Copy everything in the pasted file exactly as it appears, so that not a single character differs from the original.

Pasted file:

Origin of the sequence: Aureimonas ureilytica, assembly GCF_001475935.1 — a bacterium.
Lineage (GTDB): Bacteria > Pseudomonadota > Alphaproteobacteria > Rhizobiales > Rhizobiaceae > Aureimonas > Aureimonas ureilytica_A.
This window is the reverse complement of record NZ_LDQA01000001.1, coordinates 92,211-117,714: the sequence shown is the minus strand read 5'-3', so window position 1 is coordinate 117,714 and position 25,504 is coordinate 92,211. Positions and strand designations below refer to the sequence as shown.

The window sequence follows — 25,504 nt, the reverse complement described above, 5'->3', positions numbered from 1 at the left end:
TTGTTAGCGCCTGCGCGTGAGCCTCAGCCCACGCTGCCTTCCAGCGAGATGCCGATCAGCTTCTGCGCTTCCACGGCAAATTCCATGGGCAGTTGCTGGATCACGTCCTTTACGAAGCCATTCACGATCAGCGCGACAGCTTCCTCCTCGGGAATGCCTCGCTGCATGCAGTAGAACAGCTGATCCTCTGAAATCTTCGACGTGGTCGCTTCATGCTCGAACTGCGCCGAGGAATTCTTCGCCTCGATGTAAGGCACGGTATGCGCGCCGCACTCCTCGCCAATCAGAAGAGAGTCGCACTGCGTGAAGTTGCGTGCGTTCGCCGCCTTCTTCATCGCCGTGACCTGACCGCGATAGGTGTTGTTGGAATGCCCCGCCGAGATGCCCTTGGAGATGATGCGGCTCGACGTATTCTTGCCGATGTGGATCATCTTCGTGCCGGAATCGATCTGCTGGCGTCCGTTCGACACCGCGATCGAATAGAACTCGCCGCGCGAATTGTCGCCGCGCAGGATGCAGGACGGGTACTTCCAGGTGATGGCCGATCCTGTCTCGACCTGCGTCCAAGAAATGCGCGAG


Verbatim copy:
Origin of the sequence: Aureimonas ureilytica, assembly GCF_001475935.1 — a bacterium.
Lineage (GTDB): Bacteria > Pseudomonadota > Alphaproteobacteria > Rhizobiales > Rhizobiaceae > Aureimonas > Aureimonas ureilytica_A.
This window is the reverse complement of record NZ_LDQA01000001.1, coordinates 92,211-117,714: the sequence shown is the minus strand read 5'-3', so window position 1 is coordinate 117,714 and position 25,504 is coordinate 92,211. Positions and strand designations below refer to the sequence as shown.

The window sequence follows — 25,504 nt, the reverse complement described above, 5'->3', positions numbered from 1 at the left end:
TTGTTAGCGCCTGCGCGTGAGCCTCAGCCCACGCTGCCTTCCAGCGAGATGCCGATCAGCTTCTGCGCTTCCACGGCAAATTCCATGGGCAGTTGCTGGATCACGTCCTTTACGAAGCCATTCACGATCAGCGCGACAGCTTCCTCCTCGGGAATGCCTCGCTGCATGCAGTAGAACAGCTGATCCTCTGAAATCTTCGACGTGGTCGCTTCATGCTCGAACTGCGCCGAGGAATTCTTCGCCTCGATGTAAGGCACGGTATGCGCGCCGCACTCCTCGCCAATCAGAAGAGAGTCGCACTGCGTGAAGTTGCGTGCGTTCGCCGCCTTCTTCATCGCCGTGACCTGACCGCGATAGGTGTTGTTGGAATGCCCCGCCGAGATGCCCTTGGAGATGATGCGGCTCGACGTATTCTTGCCGATGTGGATCATCTTCGTGCCGGAATCGATCTGCTGGCGTCCGTTCGACACCGCGATCGAATAGAACTCGCCGCGCGAATTGTCGCCGCGCAGGATGCAGGACGGGTACTTCCAGGTGATGGCCGATCCTGTCTCGACCTGCGTCCAAGAAATGCGCGAG